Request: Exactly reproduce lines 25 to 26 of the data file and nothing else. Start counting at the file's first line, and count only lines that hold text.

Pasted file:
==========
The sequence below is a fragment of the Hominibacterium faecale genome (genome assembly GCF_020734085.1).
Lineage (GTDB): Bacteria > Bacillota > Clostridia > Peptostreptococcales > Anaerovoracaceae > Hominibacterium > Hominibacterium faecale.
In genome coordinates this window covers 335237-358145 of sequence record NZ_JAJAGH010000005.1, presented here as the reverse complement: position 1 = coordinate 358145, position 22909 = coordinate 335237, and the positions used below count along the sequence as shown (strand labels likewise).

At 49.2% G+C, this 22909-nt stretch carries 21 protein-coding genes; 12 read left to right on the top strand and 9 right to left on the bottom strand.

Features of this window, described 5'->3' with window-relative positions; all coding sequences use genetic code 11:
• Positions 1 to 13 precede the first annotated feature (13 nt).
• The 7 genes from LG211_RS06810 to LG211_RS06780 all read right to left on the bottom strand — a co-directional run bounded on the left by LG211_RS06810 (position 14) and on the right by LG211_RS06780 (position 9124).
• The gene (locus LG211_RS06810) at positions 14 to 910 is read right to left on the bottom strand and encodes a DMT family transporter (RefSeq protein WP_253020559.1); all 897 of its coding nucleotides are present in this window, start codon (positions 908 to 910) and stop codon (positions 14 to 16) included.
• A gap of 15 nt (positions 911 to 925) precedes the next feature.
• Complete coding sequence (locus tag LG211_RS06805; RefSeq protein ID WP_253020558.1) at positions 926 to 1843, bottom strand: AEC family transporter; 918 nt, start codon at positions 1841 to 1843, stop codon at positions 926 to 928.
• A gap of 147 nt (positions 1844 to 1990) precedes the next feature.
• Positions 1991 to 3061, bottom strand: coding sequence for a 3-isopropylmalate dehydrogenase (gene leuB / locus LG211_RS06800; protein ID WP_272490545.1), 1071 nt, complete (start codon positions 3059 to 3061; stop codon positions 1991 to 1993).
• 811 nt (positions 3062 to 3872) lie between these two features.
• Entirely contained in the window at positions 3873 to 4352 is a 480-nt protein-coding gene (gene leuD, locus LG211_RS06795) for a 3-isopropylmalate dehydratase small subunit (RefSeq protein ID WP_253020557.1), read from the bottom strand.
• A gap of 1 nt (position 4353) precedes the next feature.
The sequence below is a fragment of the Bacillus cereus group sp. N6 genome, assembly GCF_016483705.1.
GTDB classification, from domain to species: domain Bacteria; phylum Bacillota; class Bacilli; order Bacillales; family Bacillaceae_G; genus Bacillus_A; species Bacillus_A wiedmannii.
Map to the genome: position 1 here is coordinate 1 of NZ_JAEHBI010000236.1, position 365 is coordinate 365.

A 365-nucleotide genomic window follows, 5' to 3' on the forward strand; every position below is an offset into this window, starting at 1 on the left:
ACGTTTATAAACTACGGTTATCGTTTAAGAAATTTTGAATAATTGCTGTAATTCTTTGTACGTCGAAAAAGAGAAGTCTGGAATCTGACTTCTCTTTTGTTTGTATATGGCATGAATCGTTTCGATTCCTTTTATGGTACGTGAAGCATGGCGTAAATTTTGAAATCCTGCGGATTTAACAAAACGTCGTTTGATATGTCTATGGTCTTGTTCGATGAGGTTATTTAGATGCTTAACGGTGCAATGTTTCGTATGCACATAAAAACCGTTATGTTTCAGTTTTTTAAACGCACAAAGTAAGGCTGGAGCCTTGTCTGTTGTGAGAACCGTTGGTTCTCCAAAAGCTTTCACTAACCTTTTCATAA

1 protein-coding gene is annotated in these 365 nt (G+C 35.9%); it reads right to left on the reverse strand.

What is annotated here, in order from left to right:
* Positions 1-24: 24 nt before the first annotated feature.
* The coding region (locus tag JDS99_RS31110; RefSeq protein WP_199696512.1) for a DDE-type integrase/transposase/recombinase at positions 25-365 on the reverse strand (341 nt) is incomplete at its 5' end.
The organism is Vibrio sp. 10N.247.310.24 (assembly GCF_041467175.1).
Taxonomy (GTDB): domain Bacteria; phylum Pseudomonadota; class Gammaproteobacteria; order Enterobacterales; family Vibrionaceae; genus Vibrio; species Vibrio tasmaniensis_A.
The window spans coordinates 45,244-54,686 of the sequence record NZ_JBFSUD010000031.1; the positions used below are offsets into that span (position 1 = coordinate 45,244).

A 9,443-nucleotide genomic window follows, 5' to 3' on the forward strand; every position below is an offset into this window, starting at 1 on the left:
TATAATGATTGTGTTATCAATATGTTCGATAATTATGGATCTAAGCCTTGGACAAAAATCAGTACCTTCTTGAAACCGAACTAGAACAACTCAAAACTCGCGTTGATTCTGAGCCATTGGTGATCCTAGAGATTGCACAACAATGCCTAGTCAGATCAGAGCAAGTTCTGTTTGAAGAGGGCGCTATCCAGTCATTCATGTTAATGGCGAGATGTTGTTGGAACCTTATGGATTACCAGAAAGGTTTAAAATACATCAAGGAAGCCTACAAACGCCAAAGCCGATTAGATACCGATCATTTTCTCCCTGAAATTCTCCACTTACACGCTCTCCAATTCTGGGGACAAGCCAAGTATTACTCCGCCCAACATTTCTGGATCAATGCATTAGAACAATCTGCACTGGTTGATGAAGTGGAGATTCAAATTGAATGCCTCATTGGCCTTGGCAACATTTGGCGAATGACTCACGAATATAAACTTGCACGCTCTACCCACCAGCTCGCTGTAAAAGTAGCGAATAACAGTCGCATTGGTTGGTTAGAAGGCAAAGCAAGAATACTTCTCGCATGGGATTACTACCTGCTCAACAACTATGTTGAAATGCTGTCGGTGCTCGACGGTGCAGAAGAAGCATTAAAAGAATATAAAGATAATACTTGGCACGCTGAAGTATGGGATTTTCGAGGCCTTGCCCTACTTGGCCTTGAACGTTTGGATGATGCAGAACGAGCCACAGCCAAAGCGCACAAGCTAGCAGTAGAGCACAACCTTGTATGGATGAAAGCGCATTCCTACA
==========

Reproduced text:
The organism is Vibrio sp. 10N.247.310.24 (assembly GCF_041467175.1).
Taxonomy (GTDB): domain Bacteria; phylum Pseudomonadota; class Gammaproteobacteria; order Enterobacterales; family Vibrionaceae; genus Vibrio; species Vibrio tasmaniensis_A.